Setup Optic in GitHub CI
Optic tracks every API change by integrating into your CI pipelines and checking for breaking changes and other issues with the design every time the API changes. The goal is to prevent any problematic API changes from landing in production, while keeping your internal documentation up-to-date at all times.
- Install the Optic CLI and link your cloud account
- Have an account in Optic Cloud (don't have one yet? Create one here (opens in a new tab))
- Have an OpenAPI spec or a script to generate an OpenAPI spec from your code
- Don't have an OpenAPI spec? Optic can help you generate one
1. Add the APIs you want to track to Optic
Generated specs: If you have a script that generates a spec, you can skip to the next section
Open one of your API projects and run the
add command with an OpenAPI specification:
optic api add specs/account-service-openapi.yml
This will add your API to Optic and start tracking any changes you make to this file.
You will notice that there's an
x-optic-url added to your OpenAPI spec, if you follow this link, you'll be able to see your documentation and any history in Optic's cloud viewer! You should also commit this to your repo.
If you have a lot of OpenAPI specs in a monorepo, you might want to add multiple specs at once. You can always come back and add more specs later so it is ok to skip this step for now.
# list all the detected specs in the current repo optic api list # add these specs to Optic optic api add --all
2. Set up Optic in CI
In the repo where you have your OpenAPI specs, run the following command.
optic ci setup
This will prompt you with a couple of questions such as what CI provider do you use and whether you use a script to generate your specs.
Once you've completed the prompts, Optic should generate you a file that should run any time your API changes and run breaking change checks. Commit these changes.
Generated specs: The CLI should have generated you a GitHub action file with a placeholder generation script (named
generate-spec.sh). You should replace this command to call your own generation script, along with any other setup it needs to run (like an
3. Choose your initial API standards
optic.yml file at the root of your repo and copy the ruleset below and commit this file.
ruleset: - breaking-changes
4. Add an Optic CI Token to your CI Environment
You will need to provide the ci script running Optic a secret CI token. Navigate to the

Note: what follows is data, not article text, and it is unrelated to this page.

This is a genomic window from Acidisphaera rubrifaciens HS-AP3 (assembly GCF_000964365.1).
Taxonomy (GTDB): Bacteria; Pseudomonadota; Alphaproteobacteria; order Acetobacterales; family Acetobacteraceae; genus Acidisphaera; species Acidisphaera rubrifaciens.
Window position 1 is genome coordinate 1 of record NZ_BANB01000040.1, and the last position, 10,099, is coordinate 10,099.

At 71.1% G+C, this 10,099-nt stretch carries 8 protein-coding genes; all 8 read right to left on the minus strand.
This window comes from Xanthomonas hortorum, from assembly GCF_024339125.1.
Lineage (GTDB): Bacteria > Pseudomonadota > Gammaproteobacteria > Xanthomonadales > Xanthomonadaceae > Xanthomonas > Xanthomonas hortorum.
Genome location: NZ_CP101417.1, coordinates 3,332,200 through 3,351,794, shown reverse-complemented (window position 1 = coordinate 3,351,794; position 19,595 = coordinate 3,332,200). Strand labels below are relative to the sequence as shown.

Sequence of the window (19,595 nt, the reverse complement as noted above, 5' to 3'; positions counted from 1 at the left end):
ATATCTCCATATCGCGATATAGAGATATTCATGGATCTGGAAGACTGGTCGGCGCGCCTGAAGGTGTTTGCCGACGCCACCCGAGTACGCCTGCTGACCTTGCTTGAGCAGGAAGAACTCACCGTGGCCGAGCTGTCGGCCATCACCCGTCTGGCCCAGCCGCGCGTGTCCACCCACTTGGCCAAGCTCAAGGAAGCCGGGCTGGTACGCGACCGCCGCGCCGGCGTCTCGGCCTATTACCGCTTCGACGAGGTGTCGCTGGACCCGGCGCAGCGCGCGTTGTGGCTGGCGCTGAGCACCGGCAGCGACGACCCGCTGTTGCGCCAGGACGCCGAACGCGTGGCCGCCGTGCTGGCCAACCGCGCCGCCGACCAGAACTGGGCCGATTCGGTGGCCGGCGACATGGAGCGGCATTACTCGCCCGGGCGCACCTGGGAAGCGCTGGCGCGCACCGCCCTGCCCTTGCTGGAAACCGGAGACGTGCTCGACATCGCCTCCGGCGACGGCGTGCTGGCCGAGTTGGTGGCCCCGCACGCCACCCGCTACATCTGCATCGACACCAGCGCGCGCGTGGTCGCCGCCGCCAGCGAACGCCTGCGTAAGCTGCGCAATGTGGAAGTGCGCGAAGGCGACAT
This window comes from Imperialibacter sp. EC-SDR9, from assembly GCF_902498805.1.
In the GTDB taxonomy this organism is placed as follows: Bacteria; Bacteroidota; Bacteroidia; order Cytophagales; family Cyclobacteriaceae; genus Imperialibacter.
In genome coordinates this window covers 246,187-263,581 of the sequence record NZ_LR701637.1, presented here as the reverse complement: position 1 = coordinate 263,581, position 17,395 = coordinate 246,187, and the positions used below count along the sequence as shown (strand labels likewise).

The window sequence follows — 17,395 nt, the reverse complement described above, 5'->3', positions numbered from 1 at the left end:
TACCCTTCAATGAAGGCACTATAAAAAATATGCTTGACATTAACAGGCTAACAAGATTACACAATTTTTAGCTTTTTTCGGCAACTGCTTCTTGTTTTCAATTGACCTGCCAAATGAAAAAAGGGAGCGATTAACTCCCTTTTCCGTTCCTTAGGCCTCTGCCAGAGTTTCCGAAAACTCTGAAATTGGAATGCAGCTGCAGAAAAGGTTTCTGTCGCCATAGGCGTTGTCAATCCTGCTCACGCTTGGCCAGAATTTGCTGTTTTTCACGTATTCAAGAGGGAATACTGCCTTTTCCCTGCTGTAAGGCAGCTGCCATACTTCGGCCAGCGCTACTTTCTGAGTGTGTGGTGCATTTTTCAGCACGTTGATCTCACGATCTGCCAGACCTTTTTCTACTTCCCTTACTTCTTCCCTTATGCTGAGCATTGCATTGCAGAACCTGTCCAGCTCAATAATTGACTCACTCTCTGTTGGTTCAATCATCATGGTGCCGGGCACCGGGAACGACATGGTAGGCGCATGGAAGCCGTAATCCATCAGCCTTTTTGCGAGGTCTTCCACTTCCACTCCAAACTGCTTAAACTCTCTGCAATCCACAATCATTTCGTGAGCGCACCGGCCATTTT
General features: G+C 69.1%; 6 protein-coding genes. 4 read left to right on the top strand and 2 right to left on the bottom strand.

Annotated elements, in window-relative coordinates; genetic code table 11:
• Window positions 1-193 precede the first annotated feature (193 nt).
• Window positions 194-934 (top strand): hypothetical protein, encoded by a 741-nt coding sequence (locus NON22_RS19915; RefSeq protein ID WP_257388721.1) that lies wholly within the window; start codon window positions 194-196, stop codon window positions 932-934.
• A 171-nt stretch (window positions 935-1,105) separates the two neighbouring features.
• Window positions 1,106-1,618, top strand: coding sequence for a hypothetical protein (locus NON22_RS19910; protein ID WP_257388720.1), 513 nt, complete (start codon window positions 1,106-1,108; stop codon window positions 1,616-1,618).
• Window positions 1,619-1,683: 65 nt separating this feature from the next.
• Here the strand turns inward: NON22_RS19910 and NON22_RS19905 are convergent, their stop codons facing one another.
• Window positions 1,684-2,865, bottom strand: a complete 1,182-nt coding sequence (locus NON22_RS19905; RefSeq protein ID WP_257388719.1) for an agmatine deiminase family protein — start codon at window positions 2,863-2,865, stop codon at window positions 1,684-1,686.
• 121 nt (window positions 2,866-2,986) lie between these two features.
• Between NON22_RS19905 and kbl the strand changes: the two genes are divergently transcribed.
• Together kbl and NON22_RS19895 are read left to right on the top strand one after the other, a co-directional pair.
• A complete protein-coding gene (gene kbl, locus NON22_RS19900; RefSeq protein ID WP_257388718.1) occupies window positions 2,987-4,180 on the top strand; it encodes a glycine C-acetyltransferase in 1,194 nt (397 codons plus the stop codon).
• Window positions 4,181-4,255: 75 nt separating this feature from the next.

Tokens tab in Optic Cloud and click "New"
Set this token as a GitHub Actions Secret for your project (opens in a new tab). You can do this on GitHub's UI or with their
gh secret set OPTIC_TOKEN
5. Configure commenting on Pull Requests
Optic adds a summary of API changes and automated checks on pull requests when there is something to report. Don't worry, Optic only comments if there's something meaningful! (that means we won't post when there aren't any API changes).
In GitHub navigate to
Repo > Settings > Actions > General and set
Workflow permissions to
Read and write permissions.
6. Trigger Optic
Now that we've set up everything, it's time to test out the entire flow! Ensure that all the changes in the previous steps have been merged into your
Start by making a pull request and making a couple of changes to your API. Below are some suggestions of changes:
- Remove an endpoint
- Remove a field from a response body
- Add a required query parameter to an endpoint
Notice anything about these changes? These are breaking changes that Optic is designed to prevent!
You should notice once you open your PR, Optic will diff changes between the
main branch and the pull request's branch and post a comment once it's completed with:
- A link to preview your documentation
- A link to the proposed changes in the PR
- The results of any automated checks
Didn't get a pull request comment from Optic or something didn't quite work right? Here's some common troubleshooting steps:
- Does the OpenAPI spec have an
- Is the Optic workflow being triggered in CI?
- Is there an
OPTIC_TOKENset in GitHub actions?
- Does the workflow have the
Read and write permissionsenabled?
Congratulations, Optic is now set up to track all changes and run automated checks against every API change.
- View your documentation and history in Optic (opens in a new tab)
- Configure your API standards
- Verify your API documentation against the implementation